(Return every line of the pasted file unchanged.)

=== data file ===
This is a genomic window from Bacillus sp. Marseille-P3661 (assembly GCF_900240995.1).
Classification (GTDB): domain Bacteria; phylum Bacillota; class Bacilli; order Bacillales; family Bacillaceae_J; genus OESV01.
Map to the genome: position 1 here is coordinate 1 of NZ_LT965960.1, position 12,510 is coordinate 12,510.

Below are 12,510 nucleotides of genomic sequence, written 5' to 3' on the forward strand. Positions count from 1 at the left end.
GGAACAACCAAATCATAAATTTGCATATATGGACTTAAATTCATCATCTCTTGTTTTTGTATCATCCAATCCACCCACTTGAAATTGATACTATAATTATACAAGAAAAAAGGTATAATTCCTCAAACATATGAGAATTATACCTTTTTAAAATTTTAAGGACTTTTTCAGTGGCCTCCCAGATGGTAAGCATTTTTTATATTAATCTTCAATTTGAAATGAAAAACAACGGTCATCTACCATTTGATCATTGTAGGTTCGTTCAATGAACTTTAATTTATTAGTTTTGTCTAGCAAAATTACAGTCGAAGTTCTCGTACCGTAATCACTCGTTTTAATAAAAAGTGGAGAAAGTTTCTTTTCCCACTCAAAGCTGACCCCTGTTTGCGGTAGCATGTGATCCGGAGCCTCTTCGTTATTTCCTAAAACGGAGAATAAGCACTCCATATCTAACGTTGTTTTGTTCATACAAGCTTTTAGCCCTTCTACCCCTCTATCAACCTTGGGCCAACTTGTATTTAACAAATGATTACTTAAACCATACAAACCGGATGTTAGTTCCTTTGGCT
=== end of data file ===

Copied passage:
This is a genomic window from Bacillus sp. Marseille-P3661 (assembly GCF_900240995.1).
Classification (GTDB): domain Bacteria; phylum Bacillota; class Bacilli; order Bacillales; family Bacillaceae_J; genus OESV01.
Map to the genome: position 1 here is coordinate 1 of NZ_LT965960.1, position 12,510 is coordinate 12,510.

Below are 12,510 nucleotides of genomic sequence, written 5' to 3' on the forward strand. Positions count from 1 at the left end.
GGAACAACCAAATCATAAATTTGCATATATGGACTTAAATTCATCATCTCTTGTTTTTGTATCATCCAATCCACCCACTTGAAATTGATACTATAATTATACAAGAAAAAAGGTATAATTCCTCAAACATATGAGAATTATACCTTTTTAAAATTTTAAGGACTTTTTCAGTGGCCTCCCAGATGGTAAGCATTTTTTATATTAATCTTCAATTTGAAATGAAAAACAACGGTCATCTACCATTTGATCATTGTAGGTTCGTTCAATGAACTTTAATTTATTAGTTTTGTCTAGCAAAATTACAGTCGAAGTTCTCGTACCGTAATCACTCGTTTTAATAAAAAGTGGAGAAAGTTTCTTTTCCCACTCAAAGCTGACCCCTGTTTGCGGTAGCATGTGATCCGGAGCCTCTTCGTTATTTCCTAAAACGGAGAATAAGCACTCCATATCTAACGTTGTTTTGTTCATACAAGCTTTTAGCCCTTCTACCCCTCTATCAACCTTGGGCCAACTTGTATTTAACAAATGATTACTTAAACCATACAAACCGGATGTTAGTTCCTTTGGCT